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  • https://met.mirats.vn/

    Trung tâm Khí tượng hàng không Đà Nẵng. Dựa trên công văn số 441/KL phòng Không Lưu Công ty Quản lý bay miền Trung ngày 25/12/2019, em đã tạo tài khoản cho Trung tâm Điều hành khai thác Tân Sơn Nhất để truy cập vào website khí tượng Hàng không Đà Nẵng với:

    User: ttdhkttsn

    Pass: Ttdhkttsn2020

    Địa chỉ website khí tượng: https://met.mirats.vn/

    Sau khi truy cập vào được website với user và pass trên, bên Đội Kỹ thuật Khí tượng khuyến cáo Trung tâm điều hành khai thác TSN nên đổi pass để đảm bảo thông tin.

     

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  • Tại sao BR đc gọi là Mist trong bản tin metar ???

    There are a few things in a pilot’s life that affects him as much as the METAR.  The METAR can ground you or tell you that you’re legal to try an approach.  It’s one of those few things which follows you on every flight.  Since a pilot spends a fair amount of time reading these things, occasionally something odd pops up.  And then it nags at you.  An example of that is the METAR descriptor GR.  Why does GR mean hail?  Wouldn’t you think they’d choose HL?  Perhaps that’s too close to HELL.  And that might confuse pilots who frequently see SS (Sandstorms) DS (Dust Storms) and VA (Volcanic Ash) which I think of as forms of weather hell.

    So I decided to look at the whole list of METAR descriptors.  Here they are:

     

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  • Jetstreams

    Jetstreams thực chất những  dòng sông“ bằng khí luân chuyển trên độ cao lớn từ khoảng 10-20 km.
    Ở xích đạo nóng chảy mỡ thì khí bốc lên cao lằm tăng áp suất trên độ cao lớn (18-20km), trong khi áp suất tại mặt đất thì giảm. Còn ở cực Bắc hay cực Nam thì ngược lại, lạnh teo trym, nên áp suất không khí dưới mặt đất lớn, nhưng trên cao lại nhỏ đi.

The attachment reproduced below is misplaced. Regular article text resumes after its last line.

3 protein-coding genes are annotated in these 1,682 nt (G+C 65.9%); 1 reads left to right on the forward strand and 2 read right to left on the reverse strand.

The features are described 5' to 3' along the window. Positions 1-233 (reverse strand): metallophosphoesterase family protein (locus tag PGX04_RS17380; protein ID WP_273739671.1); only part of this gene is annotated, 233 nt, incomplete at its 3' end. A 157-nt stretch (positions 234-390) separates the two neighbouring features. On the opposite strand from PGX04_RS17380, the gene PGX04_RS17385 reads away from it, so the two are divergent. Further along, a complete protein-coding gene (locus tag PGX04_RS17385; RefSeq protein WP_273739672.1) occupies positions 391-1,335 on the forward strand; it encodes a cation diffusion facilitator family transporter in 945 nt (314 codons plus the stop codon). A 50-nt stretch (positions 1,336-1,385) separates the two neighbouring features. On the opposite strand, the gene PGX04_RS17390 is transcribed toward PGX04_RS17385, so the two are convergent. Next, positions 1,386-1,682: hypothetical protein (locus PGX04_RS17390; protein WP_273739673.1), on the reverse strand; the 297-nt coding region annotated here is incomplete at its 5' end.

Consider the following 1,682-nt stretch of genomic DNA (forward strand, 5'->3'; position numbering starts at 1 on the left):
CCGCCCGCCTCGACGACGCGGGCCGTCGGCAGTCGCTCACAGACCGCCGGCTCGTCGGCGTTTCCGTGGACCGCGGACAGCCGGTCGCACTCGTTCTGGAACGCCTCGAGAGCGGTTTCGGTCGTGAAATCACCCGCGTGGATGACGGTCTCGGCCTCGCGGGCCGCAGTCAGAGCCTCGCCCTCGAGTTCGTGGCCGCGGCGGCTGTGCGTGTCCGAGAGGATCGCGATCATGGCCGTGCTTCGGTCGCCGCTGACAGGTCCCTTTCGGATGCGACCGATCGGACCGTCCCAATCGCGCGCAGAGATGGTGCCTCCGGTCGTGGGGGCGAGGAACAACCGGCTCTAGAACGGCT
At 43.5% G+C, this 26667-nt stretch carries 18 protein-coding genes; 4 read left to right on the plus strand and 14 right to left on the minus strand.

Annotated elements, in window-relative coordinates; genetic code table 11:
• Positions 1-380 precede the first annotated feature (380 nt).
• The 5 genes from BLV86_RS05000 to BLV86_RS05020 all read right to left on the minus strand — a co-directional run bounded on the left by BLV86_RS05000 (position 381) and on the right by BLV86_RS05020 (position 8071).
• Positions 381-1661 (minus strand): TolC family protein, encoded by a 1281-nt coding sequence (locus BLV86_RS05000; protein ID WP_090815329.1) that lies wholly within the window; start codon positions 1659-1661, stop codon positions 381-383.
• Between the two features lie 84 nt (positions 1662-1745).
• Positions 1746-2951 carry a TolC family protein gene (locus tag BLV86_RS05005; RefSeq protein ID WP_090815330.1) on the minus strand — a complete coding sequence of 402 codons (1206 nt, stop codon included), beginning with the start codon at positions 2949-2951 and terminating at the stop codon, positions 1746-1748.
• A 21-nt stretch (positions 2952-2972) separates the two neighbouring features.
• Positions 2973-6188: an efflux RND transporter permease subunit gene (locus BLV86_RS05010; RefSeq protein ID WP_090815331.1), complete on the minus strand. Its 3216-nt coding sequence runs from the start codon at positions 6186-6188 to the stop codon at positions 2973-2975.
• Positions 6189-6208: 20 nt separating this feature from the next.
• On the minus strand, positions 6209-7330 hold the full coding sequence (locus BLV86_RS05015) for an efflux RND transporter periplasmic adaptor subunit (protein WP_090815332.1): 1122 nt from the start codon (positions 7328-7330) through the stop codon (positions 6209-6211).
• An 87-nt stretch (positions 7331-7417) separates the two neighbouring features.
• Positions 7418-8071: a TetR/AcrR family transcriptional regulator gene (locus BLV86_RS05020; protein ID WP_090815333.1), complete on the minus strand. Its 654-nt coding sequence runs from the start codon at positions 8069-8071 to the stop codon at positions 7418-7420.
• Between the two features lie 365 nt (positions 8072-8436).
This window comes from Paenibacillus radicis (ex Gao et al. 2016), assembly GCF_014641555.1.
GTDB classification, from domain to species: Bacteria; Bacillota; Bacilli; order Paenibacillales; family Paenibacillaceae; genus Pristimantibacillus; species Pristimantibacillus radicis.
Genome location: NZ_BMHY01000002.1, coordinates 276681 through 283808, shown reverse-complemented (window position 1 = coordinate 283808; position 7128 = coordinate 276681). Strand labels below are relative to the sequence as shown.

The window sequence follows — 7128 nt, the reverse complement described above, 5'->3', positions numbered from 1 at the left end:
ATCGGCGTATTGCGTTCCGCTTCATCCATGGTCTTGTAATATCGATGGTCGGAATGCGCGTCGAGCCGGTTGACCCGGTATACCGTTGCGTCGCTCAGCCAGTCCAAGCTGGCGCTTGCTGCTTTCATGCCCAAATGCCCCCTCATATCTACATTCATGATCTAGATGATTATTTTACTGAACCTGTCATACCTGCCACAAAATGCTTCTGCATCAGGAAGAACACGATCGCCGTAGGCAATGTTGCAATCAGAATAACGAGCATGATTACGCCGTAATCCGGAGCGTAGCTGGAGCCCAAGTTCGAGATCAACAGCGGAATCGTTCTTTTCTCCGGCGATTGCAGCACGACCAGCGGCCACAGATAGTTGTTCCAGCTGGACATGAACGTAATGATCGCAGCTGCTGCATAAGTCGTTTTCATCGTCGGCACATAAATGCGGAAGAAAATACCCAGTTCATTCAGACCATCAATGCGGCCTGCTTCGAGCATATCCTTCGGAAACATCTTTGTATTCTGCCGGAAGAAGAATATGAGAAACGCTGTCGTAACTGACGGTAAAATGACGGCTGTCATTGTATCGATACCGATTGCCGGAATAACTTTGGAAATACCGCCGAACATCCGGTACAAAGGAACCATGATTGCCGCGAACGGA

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  • Pilot Reports

    Pilot Reports

    Introduction:

    • A Pilot Report (PIREP) is a report of meteorological phenomena encountered by the pilot, in flight
    • These reports serve as warnings to other pilots and give Air Traffic Control (ATC) knowledge of potential hazards in order to keep pilots clear
    • All pilots should give reports if:
      • In flight when requested
      • When unusual or unforecast weather conditions are encountered
      • When weather conditions on an IFR approach differ from the latest observation
      • When a missed approach is executed due to weather
      • When a wind shear is encountered on departure or arrival

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  • Aviation Routine Weather Report

    Aviation Routine Weather Report

    Introduction:

    • An Aviation Routine Weather Reports (METAR) is a weather observer’s interpretation of the weather conditions at a given site and time
    • Can be used to compare between observed and forecast weather, to determine if conditions are actually developing as originally forecast
    • The U.S. uses the ICAO world standard for aviation weather reporting and forecasting
    • The World Meteorological Organization’s (WMO) publication No. 782 “Aerodrome Reports and Forecasts” contains the base METAR and TAF code as adopted by the WMO member countries

     

     

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  • Surface Analysis Chart

    Surface Analysis Chart

    Introduction: